For the estimated 96 percent of people who own a tablet as well as a laptop, Microsoft Tuesday introduced a one-device solution: the Surface Pro 3.
Panos Panay, corporate vice president with Microsoft's Surface division, hit the stage Tuesday morning at a small press event at Internet Week in New York to announce the tech giant’s answer to the problem of having two devices. The 12-inch Surface Pro 3 tablet line, encompassing a range of models with processors from the Intel Core i3 to the i7, will be available starting Wednesday, May 21, priced at $799 and up.
“Three years ago, tablets were supposed to kill the laptop,” Panay said before announcing the next generation of Microsoft’s tablet. But it hasn't happened, because there's a conflict in the world of computing, he contended. Tablets are for consumption – watching movies, reading books and playing games -- whereas laptops are for productivity – doctors, architects, creatives like writers and artists all use laptops to create.
The Surface Pro 3, a 12-inch tablet tagged as “the tablet that can replace your laptop,” is a crossover device, taking the best from both worlds with sacrificing from neither, according to Panay.
The first thing that's noteworthy about the Surface Pro 3 is the size. At 12 inches, the device is about 13 percent larger than the Surface Pro 2, a tablet that got many mixed reviews and relatively negligible initial sales. However, Panay notes that the weight and width (read thin) come in lower than the Surface Pro 2. At 800 grams and 9.1 mm, the device is surprisingly thin and light.
“And that is by design,” Panay beams. He cheered the multiple design teams throughout the presentation.
Panay takes the device and places it on a scale, one that brings back memories from sophomore year biology. He then picks up an Apple MacBook Air, famous for its size and weight, and places it on the other side of the scale. The Surface Pro 3 rises with ease. However, he doesn’t stop there as he pulls out an iPad Air and places it on top of the MacBook Air. He drives the 96 percent statistic home.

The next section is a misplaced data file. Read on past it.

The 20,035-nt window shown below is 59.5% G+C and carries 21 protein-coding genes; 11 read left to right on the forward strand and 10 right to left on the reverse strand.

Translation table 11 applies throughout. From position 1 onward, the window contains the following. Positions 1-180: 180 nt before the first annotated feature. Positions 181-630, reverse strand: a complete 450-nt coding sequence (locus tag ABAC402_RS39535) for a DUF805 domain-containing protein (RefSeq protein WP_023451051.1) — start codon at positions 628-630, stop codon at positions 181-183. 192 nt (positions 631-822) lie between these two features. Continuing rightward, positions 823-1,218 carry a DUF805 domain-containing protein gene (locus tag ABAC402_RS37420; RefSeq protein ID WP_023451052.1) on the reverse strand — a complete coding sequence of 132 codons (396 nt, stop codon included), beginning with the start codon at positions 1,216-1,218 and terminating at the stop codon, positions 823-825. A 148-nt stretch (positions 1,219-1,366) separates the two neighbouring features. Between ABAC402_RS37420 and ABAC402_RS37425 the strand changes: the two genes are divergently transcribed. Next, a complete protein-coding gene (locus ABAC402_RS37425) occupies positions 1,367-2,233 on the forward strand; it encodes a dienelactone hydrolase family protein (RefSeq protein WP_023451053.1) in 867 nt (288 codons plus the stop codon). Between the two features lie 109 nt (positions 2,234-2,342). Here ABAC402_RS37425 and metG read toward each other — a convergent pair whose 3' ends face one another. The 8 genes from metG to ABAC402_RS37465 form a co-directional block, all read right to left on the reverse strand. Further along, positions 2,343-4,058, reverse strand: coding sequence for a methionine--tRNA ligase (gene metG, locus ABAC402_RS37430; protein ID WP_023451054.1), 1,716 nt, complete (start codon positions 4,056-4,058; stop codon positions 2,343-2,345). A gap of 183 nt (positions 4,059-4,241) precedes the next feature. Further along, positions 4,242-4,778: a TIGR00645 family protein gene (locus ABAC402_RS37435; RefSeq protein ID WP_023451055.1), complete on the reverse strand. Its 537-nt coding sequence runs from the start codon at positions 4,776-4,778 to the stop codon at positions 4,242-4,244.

The Surface Pro 3 is comparable to the MacBook Air due to its capabilities and size. Despite have an inch less of screen real estate, “on the 12-inch screen you get 6 percent more content than on the 13-inch MacBook Air,” Panay states. That's because the screen has a hoard of new improvements.
Lightness is a big one. The Surface Pro 3 is the “thinnest [Intel] Core product ever,” Panay said. Performance-wise, Microsoft partnered with Intel to get 10 percent more performance out of the Surface Pro 3 when compared to the previous model, the Surface Pro 2. And to make the device usable for both work and play, a docking station that outputs to 4k monitors and an innovative hinged kickstand were added.
The kickstand “does a lot for a tablet,” Panay said, showing it in the 22-degree angle that the Surface Pro 2 had. The development team was able to design a hinge capable of up to 150-degree angles with “full-friction,” meaning the hinge can be pushed and pulled with resistance. Panay displayed the device in several positions on both a desk and his lap, calling it “lapability.” An improved keyboard cover is available in multiple colors, and enhances the lapability of the device.
Perhaps the most interesting feature of the device is the pen -- “Don’t call it a stylus,” said Panay. By including something Microsoft is calling “Palm Block,” Surface Pro 3 users will be able to rest their hands on the device naturally, much like they do on a piece of paper.
“It’s what makes it familiar, it’s what makes it personal,” Panay said as he wrote notes on images and scripts in OneNote and FinalDraft, a script-writing software once synonymous with Apple. “Tablets have to be personal.”
The feature Microsoft touted most is that the Surface Pro 3 pen can activate the device with a click of a button, much like clicking a real pen into action. Instant-on capability brings up Microsoft OneNote, allowing users to journal and write instantaneously.